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Heyer, Amrik F. (1998) The mandala of a market: A study of social and cultural change in Murang'a District, Kenya. PhD thesis. SOAS University of London. DOI:

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This study takes the market-place as a focus for looking at the changes which have taken place during the course of this century in relation to the development of the state and capitalism. The market-place is viewed in terms of the relationships between four main trading groups. These are maize and beans, clothes and manufactured goods, fruits and vegetables, and livestock and bananas. The first section of each chapter begins by locating each trading group in terms of its demographic and economic features; gender, age, marriage status, education, church membership, capital, scources of capital, mobility, assets investments and so forth. It then develops the characteristics which individuate each group with reference to cultural and historical data from the community of which the market is a part. Together, the data from the market and from the surrounding community allow the uncovering of four ontological perpectives each with a dominant ethos and dynamic. The next two sections of each chapter utilise these four ontologies as theoretical frames from which to examine the processes of state and capitalist development in the areas in which the market is located. Each chapter finishes by returning to the market-place where the ontological dynamics which have emerged are contextualised in the transformative process of action and agency in the lives of individuals. The treatment of the market as a site of ontological resonance allows for the development of a set of theoretical models which are informed both by my own background and anthropological understandings and by the understandings of the people among whom my fieldwork was based. This leads to a theoretical framework which goes some way towards transcending the dichotomies of theory and practice, of objectivity and subjectivity, with which social anthropology has, for sometime, been concerned. In addition, the holistic nature of the ontologies which I uncover allows me to account for their power to shape historical action. This leads me to a critique of some currents in postmodernist anthropology which, in deconstructing cultural and theoretical 'wholes', often fail to deal with powerfulness of human experience and action in the world. At the same time the plurality of the ontological constructs which have emerged through my research has led me to avoid taking an essentialist view of the relationship between system and subject and hence of the process of state and capitalist development. I understand the properties of both holism and plurality at the level of ontology to stem from its connection to an overall principle of the universal. It is the invocation of this principle which informs the analysis, subject matter and method of my thesis.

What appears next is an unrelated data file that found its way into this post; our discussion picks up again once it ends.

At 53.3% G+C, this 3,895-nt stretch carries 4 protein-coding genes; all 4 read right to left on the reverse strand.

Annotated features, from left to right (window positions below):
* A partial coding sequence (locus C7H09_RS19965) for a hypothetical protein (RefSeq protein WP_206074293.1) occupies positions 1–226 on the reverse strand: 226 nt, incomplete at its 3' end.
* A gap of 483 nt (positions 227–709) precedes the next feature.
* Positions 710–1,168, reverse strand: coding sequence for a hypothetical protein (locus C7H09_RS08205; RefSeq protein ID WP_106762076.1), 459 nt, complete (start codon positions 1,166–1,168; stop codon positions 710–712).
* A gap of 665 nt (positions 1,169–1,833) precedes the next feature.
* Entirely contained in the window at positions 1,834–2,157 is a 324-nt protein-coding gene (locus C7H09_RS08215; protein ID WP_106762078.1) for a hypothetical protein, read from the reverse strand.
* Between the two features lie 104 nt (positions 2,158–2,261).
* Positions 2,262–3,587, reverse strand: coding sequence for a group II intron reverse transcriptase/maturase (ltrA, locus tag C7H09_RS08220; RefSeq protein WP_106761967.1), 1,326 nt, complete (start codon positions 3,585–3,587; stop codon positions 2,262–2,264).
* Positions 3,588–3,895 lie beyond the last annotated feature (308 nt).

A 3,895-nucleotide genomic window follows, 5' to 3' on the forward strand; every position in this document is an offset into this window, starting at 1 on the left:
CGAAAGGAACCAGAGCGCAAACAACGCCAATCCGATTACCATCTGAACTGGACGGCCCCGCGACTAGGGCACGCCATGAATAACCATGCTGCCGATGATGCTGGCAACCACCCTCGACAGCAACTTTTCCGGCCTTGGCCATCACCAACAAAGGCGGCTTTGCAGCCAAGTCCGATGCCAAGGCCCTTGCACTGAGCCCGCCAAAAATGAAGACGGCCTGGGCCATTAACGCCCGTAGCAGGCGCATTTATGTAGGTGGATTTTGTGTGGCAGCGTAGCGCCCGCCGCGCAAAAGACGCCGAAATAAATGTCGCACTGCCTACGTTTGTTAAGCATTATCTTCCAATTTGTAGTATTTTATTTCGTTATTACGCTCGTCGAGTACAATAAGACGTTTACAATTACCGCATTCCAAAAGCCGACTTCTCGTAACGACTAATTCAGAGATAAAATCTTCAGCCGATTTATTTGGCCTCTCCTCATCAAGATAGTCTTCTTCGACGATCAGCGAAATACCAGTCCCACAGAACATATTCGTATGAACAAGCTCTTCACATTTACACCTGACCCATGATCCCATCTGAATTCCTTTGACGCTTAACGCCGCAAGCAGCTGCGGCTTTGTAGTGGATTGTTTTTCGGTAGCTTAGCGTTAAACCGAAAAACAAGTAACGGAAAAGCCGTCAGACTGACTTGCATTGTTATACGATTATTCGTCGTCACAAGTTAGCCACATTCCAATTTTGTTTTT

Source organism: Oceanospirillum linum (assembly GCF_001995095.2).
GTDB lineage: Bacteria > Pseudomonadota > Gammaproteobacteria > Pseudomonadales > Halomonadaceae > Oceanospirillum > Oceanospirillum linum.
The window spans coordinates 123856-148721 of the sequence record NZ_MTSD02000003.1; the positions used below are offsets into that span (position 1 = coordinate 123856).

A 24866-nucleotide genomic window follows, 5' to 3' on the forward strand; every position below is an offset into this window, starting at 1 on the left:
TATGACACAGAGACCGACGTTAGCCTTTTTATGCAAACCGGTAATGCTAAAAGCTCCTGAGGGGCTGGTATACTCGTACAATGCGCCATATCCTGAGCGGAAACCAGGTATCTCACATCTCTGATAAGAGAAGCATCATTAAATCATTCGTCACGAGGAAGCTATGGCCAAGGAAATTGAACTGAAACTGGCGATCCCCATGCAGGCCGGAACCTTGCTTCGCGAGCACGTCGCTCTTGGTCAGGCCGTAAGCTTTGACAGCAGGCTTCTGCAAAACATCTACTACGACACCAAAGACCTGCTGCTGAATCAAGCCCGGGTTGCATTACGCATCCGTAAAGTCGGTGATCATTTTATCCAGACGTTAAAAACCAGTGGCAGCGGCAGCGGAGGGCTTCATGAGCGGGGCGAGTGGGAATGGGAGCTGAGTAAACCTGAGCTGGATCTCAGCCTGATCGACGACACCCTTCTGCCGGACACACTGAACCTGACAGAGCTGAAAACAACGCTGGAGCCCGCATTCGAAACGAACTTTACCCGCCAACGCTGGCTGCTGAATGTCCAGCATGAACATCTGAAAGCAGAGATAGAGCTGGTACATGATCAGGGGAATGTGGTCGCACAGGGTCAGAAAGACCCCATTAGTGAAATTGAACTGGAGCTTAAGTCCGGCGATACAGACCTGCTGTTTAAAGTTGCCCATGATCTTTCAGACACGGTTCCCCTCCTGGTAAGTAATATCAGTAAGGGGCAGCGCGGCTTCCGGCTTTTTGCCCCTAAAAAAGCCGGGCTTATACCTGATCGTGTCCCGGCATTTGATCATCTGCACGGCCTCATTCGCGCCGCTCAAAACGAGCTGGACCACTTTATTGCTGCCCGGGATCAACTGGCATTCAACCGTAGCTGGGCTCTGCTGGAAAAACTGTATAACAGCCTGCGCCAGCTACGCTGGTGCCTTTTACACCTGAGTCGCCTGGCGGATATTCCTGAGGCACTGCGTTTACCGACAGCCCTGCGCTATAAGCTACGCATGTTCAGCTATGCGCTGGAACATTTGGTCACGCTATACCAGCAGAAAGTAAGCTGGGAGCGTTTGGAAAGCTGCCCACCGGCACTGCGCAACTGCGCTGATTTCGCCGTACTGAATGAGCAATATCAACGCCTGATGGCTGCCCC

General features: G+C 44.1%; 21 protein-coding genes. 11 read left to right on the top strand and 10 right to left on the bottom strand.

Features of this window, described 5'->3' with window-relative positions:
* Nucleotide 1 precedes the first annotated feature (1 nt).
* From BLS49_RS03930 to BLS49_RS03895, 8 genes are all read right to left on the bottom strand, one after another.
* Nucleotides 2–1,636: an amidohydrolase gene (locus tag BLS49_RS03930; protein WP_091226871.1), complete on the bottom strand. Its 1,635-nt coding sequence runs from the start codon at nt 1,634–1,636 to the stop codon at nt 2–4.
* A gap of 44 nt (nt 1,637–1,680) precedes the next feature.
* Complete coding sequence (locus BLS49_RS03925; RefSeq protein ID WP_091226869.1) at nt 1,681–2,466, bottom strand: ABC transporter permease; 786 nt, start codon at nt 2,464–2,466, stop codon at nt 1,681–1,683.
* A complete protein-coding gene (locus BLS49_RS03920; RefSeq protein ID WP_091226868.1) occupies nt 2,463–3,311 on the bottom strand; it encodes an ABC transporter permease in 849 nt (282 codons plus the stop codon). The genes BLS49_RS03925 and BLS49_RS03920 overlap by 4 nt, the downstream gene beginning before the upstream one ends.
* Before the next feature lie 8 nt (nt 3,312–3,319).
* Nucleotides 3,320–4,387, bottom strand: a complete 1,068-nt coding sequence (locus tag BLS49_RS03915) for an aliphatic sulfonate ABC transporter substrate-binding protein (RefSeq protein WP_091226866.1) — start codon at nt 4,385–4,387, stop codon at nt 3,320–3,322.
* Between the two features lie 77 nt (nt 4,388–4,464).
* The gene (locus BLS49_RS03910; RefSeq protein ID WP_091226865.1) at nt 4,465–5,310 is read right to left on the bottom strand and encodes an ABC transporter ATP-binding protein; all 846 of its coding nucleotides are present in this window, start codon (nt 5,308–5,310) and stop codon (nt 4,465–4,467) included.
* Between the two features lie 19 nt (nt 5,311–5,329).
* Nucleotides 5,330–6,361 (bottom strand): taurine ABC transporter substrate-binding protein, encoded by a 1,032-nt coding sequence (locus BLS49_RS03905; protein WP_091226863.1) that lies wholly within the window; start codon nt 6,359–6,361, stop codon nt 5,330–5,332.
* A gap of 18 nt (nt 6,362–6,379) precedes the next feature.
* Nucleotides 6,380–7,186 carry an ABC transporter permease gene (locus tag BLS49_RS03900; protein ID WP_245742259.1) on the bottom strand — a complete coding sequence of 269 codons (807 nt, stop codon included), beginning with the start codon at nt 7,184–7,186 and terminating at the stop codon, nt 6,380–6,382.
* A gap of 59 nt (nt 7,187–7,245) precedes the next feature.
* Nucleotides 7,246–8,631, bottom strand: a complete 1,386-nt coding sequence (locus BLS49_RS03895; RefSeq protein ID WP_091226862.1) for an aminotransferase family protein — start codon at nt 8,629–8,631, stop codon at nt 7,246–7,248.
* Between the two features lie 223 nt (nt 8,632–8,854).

Item Type: Theses (PhD)
SOAS Departments & Centres: SOAS Research Theses > Proquest
DOI (Digital Object Identifier):
Date Deposited: 16 Oct 2018 14:59

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